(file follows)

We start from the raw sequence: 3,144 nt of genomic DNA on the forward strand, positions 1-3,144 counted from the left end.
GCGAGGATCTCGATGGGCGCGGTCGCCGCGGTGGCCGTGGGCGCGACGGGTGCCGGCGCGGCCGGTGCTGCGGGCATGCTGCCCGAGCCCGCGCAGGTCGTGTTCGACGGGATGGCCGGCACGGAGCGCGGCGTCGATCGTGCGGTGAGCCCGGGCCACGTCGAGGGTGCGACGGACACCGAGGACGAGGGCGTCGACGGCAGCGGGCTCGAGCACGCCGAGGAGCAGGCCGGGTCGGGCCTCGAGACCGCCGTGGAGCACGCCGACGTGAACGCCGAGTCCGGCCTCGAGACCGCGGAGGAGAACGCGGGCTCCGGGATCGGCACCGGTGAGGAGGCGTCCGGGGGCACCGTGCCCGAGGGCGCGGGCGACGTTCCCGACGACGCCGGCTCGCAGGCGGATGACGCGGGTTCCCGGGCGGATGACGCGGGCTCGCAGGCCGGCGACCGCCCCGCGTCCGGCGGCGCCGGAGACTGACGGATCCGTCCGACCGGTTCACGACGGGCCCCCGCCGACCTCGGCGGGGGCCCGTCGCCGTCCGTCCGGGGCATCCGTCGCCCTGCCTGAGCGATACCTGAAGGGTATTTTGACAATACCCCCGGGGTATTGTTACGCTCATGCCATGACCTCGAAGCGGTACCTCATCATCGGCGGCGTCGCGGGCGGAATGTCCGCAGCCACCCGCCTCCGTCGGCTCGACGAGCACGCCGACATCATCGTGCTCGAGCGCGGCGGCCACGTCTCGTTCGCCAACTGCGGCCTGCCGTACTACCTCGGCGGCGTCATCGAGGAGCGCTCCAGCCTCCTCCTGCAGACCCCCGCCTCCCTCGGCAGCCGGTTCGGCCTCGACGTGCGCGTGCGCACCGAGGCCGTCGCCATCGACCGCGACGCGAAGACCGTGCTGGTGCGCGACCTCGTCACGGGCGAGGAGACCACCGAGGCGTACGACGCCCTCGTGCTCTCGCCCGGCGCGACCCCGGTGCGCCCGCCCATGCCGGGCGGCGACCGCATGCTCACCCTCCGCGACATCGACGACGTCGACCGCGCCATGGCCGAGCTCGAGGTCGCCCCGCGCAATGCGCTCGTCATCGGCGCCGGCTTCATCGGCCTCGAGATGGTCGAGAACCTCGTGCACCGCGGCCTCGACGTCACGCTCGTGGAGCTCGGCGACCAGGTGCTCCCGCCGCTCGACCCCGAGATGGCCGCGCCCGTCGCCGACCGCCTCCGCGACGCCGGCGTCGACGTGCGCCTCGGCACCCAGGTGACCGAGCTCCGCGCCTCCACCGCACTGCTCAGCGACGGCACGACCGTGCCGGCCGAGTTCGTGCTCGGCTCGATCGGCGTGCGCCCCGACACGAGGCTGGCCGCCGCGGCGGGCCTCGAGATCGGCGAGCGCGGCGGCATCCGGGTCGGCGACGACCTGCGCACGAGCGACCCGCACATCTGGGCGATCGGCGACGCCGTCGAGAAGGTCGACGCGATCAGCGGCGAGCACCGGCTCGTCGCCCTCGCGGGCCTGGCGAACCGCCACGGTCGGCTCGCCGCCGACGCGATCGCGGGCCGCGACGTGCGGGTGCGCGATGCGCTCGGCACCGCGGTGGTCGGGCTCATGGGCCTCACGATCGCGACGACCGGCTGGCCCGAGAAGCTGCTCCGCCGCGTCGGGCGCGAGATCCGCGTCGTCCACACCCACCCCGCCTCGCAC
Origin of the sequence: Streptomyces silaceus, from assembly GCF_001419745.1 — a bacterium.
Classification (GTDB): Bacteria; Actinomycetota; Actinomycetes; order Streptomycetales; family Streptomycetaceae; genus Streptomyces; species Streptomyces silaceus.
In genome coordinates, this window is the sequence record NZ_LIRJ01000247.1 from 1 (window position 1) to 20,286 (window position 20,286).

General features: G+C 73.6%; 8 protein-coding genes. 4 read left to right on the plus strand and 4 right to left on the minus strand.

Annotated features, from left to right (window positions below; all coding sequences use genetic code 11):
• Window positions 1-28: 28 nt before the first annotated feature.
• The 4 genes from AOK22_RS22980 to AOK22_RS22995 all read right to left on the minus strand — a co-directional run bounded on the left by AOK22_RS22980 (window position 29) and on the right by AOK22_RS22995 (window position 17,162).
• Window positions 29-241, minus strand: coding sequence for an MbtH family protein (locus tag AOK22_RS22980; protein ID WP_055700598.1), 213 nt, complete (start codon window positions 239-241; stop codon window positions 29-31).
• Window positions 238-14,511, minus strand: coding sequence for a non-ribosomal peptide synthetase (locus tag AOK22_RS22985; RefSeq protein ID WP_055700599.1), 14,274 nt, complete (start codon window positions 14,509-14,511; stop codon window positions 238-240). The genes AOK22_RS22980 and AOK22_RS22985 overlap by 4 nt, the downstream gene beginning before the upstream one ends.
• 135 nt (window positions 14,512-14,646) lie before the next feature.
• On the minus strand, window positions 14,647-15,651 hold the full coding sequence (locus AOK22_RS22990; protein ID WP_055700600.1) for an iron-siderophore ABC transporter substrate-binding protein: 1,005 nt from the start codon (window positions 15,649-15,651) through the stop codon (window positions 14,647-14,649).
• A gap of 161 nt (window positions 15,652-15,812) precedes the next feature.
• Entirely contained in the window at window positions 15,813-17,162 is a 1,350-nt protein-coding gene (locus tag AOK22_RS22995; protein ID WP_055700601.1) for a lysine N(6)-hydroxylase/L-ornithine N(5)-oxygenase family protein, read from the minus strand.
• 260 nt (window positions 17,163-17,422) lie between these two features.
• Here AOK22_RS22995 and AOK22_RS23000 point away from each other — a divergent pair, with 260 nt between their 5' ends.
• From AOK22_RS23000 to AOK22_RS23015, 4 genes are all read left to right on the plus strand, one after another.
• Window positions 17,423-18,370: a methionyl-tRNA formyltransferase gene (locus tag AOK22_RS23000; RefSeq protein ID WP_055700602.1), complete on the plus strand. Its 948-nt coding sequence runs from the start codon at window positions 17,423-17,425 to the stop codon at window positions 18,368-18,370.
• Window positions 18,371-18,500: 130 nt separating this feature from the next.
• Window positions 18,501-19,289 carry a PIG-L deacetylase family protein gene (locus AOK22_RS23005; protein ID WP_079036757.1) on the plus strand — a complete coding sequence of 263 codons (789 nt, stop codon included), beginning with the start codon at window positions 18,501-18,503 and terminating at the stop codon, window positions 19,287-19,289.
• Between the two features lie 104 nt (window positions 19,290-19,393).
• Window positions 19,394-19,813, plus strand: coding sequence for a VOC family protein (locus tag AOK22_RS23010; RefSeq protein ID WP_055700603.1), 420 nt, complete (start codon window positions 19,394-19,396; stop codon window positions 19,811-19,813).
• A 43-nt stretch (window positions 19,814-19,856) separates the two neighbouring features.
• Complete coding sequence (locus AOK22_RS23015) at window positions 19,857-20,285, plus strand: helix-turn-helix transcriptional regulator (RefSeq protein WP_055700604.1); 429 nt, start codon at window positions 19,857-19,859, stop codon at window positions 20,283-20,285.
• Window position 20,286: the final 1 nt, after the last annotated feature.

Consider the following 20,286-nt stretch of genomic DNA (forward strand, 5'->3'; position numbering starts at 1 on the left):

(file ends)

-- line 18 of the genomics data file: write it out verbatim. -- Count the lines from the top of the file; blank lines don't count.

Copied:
• From AOK22_RS23000 to AOK22_RS23015, 4 genes are all read left to right on the plus strand, one after another.